JOHN EGGERS: What's better than a county fair?

I never met a county fair that I didn't like. Want a summer highlight that just may be unforgettable? Go to your county fair. Big or small, they all have qualities that make each one the best. What's better than a county fair? The answer, not much.

I never met a county fair that I didn't like. Want a summer highlight that just may be unforgettable? Go to your county fair. Big or small, they all have qualities that make each one the best. What's better than a county fair? The answer, not much.

Growing up in southern Minnesota, everyone in that neck of the woods said that the Owatonna or Steele County Fair was the best. Although it may have been Minnesota's biggest county fair, personally I preferred the smaller Waseca Fair. There is something about a small county fair that makes it more inviting. This is why your county fairs in Bagley, Bemidji and Northome are so popular. They're ol' fashion, sit on your front porch, homemade ice cream events.

County fairs have a certain attitude that makes each unique and special. You can get a feel for it the minute you walk in. Could be this attitude comes from the smell. Coming from rural Minnesota, I don't think there is any smell better than a farm smell. It has a certain sweetness that evokes lots of memories-at least for me.

John Eggers


The fair smell is why your first stop should be to the animal barns. Horses, cows, sheep, goats, pigeons, chickens, ducks, and rabbits and young people scrubbing, cutting and trimming to get their animals ready to show. We can take pride in our 4-H youth. It's the diligence given to their projects that make them good future leaders.

In my younger days my brother and I and our friends would spend the whole day at the Waseca fair. We would take the train from Waterville and just walk around. We didn't have much money, maybe a couple of dollars at the most. The thrill was just taking in the sights and sounds.

I thought a lot about those carnival people who would go from city to city, setting up their tents and rides and then tearing them down. I wanted to know where they came from and where they were headed and did they enjoy what they were doing. You often heard of people running away with the circus. I would think about that for a second or two and then come to my senses.

There is a certain curiosity associated with fairs. It's not just the carnival people but I find the garden people equally as interesting. Do they specifically plant a certain seed with the intention of taking a flower or vegetable to the fair? Was there a certain flower they were grooming just so they could enter it and win a ribbon? How about those pickles? Did they try a different variety this year with the hope it might win a grand champion ribbon?

My kids entered a few things when they were younger. Their eyes lit up when they saw they had won a ribbon. They felt a real sense of pride. County fairs give kids pride because they first have to earn it.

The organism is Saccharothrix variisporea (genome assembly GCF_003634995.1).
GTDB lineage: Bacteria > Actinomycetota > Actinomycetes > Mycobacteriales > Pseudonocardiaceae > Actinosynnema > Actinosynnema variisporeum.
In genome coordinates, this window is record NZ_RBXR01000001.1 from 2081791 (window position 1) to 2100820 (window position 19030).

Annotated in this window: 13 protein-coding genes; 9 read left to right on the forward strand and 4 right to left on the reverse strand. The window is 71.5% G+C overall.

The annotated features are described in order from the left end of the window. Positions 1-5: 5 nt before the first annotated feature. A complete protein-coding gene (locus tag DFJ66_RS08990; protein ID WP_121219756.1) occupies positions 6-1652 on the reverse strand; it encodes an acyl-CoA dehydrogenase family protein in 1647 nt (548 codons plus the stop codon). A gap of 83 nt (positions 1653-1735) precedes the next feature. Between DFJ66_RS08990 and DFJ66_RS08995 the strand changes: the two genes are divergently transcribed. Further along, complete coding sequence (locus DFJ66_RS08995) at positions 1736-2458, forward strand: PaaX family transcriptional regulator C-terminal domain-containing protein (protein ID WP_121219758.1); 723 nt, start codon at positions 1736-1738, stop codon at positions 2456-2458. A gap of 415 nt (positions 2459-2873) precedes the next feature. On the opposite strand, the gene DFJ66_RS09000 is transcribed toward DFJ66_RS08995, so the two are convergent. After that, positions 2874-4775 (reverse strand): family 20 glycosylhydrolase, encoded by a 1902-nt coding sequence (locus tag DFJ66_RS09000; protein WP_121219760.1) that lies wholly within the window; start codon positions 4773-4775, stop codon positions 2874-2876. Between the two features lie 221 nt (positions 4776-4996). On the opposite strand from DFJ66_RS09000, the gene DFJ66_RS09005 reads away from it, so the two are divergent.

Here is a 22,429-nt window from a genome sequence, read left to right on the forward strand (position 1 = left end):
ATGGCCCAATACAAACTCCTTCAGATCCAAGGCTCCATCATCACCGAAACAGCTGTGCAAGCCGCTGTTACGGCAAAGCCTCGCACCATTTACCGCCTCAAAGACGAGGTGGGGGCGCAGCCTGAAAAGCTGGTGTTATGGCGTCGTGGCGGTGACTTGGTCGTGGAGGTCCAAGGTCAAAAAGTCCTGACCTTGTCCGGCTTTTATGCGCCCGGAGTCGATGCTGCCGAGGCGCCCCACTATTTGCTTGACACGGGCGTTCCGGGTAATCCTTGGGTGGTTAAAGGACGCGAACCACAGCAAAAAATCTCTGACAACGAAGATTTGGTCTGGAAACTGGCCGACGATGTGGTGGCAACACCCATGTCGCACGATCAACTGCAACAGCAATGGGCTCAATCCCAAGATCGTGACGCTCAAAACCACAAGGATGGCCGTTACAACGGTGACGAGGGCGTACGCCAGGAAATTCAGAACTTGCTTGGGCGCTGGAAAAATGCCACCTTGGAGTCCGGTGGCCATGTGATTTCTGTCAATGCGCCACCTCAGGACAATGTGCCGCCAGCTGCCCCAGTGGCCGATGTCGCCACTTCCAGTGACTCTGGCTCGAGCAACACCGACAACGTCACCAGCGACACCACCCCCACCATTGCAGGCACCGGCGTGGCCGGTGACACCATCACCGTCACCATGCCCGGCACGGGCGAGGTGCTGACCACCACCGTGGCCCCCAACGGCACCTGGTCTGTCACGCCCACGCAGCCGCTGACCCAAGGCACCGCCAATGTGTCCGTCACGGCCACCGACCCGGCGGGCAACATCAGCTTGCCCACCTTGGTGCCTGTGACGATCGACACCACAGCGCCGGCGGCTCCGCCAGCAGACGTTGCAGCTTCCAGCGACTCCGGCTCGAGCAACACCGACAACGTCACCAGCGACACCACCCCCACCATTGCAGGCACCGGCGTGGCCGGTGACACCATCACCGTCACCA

This is why fairs are truly American. People who enter a quilt, plant or photo feel good because they accomplished something. Achieving is all about beginning and finishing a project. A person reaps the benefits and this is where self-confidence begins.

One of the reasons I have always enjoyed the Beltrami County Fair is its focus on history. The Dowd Cabin, Fire Tower and the Sunnyside School are steps back into a time when life was a bit simpler but still challenging. The older you become, the more you appreciate the good ol' days. Someone once said that the good ol' days were kind of rotten. That may be true in some regards and that's why today is a little better. We continue to learn.

When you enter Sunnyside School, take a moment to sit in a desk, close your eyes and envision the chatter of young people coming in, taking off their coats, taking out and opening their books while the teacher is writing some notes on the chalkboard. You smell the fields from the open windows; hear the sound of a killdeer, and maybe some boys who are running because they are late. It's all there, right in your mind.


County fairs are a learning experience. If a county fair existed for the entire year you could actually have a school within the fair. Think of the hands-on science, history, economics, political science, agriculture and art you could study. Fairs are living classrooms for young people and this is why they are probably summer's best overall activity.

Every fair has a musical background. It could be from the carnival or from some country western or gospel singers or from the animals. People take time to sit and listen. They forget about their troubles on the outside world and just relax and listen and appreciate the music that may not be outstanding but good enough.

If you did nothing else at the fair but just sit and eat a footlong hot dog, fry bread taco or sip on a chocolate shake and just watch people that, too, would be good enough. Hope to see you at the fair. I'll be in the schoolhouse sipping a shake.

Riddle: Did you hear about the dog at the flea circus? He stole the show! No matter what is going on in your life, the county fair will steal the show for you. Don't fight it. Go!


100 percent graduation rate

A local movement is underway to ensure the area has a 100 percent high school graduation rate. Here's some tips on how you can help us achieve that goal:

1. When you go to the county fair and visit the commercial exhibits, remind your kids that those people talking about their product all have their high school diplomas. This is why they are successful.


2. Before you attend the fair, tell your kids that you are going to test them on one thing they learned. After you see the fair, ask them what they learned. In fact, when school begins, asking your kids what they learned that day should be your first question after you give them some cookies and milk.

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